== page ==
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Climate Change

Climate Change

The Hype and Beyond

Climate change has been the buzzword around the globe during the recent years. From governments to civil society organizations to academia, everyone is talking about it, and is wary of the adverse impacts this phenomenon is going to have on terrestrial life. There is hardly any difference of opinion that climate change is occurring – difference of opinion, however, exists over where it will lead. Majority believes that if left unchecked, climate change will ultimately make life on earth a rarity, if not impossibility. A small section of experts holds that it will be set off by nature in times to come, like multiple events of warmer temperatures followed by ice age in the past. 

What is Climate Change exactly?

Definitions vary. In general, it is a change of climate, which is directly or indirectly related to human activity that alters the composition of the global atmosphere, and which is in addition to natural climate variability over comparable periods of time.

A 2001 statement from the Intergovernmental Panel on Climate Change (IPCC) read: “Warming of the climate system is unequivocal, and since the 1950s, many of the observed changes are unprecedented over decades to millennia. The atmosphere and oceans have warmed, the amounts of snow and ice have diminished, and sea level has risen. Human influence on the climate system is clear, and recent anthropogenic emissions of greenhouse gases are the highest in history.” The most recent scientific assessment by the IPCC suggests that the global average surface temperature on Earth will increase by 1°C to 3.5°C (about 2°F to 6°F) by the year 2100, with an associated rise in sea level of 15 to 95 cm (6 to 37 inches).

Causes of climate change are multiple but all of them are brought about by human activities. Main cause of the current global warming trend is human expansion of the “greenhouse effect” – warming which results when the atmosphere traps heat radiating from the Earth toward space. Certain gases in the atmosphere block heat from escaping. Long-lived gases that remain semi-permanently in the atmosphere and do not respond physically or chemically to changes in temperature are described as “forcing” climate change. Gases, such as water vapour, which respond physically or chemically to changes in temperature, are seen as “feedbacks.” Gases that contribute to the greenhouse effect include water vapour, carbon dioxide, methane, nitrous oxide and chlorofluorocarbons (CFCs).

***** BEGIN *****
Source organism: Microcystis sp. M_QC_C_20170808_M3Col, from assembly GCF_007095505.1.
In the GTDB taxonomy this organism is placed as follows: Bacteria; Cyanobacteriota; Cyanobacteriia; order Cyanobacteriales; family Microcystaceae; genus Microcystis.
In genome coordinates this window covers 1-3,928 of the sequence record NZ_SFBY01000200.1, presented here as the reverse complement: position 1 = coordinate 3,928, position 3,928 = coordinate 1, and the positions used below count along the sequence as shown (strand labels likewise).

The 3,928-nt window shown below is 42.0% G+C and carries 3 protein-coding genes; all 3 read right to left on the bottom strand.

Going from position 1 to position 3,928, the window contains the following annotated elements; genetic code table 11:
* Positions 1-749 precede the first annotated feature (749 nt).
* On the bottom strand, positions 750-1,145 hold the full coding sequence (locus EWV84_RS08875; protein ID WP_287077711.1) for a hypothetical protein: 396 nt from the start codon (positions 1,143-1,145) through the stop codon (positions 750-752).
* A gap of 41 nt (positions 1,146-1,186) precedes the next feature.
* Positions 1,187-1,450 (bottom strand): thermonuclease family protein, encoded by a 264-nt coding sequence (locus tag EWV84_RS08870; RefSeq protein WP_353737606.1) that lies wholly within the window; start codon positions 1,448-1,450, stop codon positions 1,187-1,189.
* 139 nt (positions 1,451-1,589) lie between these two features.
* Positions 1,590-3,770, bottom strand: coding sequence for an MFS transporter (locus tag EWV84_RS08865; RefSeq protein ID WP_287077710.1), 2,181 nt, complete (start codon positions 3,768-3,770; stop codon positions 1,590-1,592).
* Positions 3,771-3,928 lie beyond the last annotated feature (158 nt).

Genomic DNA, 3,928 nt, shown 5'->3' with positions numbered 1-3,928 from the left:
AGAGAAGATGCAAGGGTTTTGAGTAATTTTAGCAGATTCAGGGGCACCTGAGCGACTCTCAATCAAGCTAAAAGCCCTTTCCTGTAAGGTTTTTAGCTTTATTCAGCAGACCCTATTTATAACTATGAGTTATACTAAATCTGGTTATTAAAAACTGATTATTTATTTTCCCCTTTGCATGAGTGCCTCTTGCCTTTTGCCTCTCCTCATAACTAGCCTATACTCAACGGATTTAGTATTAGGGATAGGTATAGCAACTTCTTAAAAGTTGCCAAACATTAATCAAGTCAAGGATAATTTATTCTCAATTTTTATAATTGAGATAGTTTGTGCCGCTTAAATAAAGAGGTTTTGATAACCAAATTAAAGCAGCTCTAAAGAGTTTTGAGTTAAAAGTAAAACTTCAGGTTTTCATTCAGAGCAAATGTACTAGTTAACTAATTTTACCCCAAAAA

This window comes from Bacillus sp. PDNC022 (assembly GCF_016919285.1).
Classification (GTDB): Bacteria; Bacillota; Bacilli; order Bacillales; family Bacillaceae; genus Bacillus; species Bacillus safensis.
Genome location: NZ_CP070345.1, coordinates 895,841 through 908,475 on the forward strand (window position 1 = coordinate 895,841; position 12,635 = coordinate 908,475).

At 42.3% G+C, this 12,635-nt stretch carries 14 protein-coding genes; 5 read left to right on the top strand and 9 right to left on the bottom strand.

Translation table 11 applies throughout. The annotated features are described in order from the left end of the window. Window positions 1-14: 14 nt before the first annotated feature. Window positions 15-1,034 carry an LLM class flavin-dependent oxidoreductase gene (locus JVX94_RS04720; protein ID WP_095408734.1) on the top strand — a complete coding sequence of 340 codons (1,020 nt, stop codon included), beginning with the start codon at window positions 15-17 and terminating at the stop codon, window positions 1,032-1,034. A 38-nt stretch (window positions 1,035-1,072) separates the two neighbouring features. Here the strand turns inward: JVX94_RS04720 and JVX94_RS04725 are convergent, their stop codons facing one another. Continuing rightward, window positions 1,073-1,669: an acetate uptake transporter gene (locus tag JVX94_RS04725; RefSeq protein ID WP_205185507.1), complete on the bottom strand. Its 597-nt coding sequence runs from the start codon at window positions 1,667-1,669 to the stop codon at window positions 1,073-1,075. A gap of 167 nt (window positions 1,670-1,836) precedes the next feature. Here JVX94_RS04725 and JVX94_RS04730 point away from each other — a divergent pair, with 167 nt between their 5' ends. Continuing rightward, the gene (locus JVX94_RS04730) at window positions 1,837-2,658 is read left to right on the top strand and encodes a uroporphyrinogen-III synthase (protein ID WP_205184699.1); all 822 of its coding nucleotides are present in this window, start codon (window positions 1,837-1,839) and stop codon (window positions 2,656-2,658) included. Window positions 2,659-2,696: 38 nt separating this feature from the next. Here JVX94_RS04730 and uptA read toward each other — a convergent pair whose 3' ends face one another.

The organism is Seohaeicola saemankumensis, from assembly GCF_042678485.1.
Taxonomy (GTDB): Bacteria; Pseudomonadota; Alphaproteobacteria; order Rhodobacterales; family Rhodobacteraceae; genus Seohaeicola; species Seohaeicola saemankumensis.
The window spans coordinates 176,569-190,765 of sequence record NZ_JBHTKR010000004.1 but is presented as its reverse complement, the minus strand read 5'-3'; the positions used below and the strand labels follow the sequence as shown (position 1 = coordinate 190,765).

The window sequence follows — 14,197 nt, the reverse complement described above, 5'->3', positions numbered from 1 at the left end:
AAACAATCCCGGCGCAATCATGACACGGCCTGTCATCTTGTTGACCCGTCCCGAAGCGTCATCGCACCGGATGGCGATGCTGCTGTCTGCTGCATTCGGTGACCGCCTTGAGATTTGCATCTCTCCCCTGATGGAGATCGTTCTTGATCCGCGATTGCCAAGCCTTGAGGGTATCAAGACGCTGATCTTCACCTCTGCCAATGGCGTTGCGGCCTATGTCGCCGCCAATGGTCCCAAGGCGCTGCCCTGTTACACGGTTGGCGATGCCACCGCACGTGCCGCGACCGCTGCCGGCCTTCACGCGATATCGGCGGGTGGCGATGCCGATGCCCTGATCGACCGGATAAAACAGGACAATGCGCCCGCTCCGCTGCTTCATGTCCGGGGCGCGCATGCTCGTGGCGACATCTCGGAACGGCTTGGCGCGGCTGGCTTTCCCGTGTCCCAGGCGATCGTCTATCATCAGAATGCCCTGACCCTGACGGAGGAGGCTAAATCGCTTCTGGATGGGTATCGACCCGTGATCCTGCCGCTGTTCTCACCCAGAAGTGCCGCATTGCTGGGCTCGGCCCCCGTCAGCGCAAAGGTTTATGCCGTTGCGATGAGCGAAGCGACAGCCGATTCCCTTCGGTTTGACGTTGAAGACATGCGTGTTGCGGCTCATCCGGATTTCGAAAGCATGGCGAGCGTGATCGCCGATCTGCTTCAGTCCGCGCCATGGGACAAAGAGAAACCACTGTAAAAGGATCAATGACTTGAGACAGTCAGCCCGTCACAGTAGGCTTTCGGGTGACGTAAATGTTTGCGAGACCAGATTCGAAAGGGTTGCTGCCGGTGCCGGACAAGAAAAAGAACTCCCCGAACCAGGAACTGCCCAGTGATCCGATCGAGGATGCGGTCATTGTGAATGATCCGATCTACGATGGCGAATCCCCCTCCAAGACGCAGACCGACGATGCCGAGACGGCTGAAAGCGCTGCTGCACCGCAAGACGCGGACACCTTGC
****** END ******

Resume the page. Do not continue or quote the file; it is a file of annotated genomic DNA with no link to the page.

Human activities are changing the natural greenhouse effect. Over the years, burning of fossil fuels like coal and oil, emissions from industries and vehicles, decomposition of wastes in landfills, agriculture, especially rice cultivation, use of commercial and organic fertilizer and burning of biomass have increased the concentration of atmospheric carbon dioxide (increased from 280 parts per million to 400 parts per million in the last 150 years), methane, nitrous oxide and chlorofluorocarbons. To a lesser extent, clearing of land for agriculture, industry and other human activities, as well as deforestation have increased concentrations of greenhouse gases.

Some quarters argue that changes in the sun’s energy output have caused the climate to change. Evidence, however, shows that current global warming cannot be explained by changes in energy from the sun because NASA’s data establishes that since 1750, the average amount of energy coming from the sun has either remained constant or has increased slightly. Moreover, if the warming were caused by a more active sun, scientists would expect to see warmer temperatures in all layers of the atmosphere. Instead, they have observed a cooling in the upper atmosphere, and a warming at the surface and in the lower parts of the atmosphere. That’s because greenhouse gases are trapping heat in the lower atmosphere.

Read More: Climate Change

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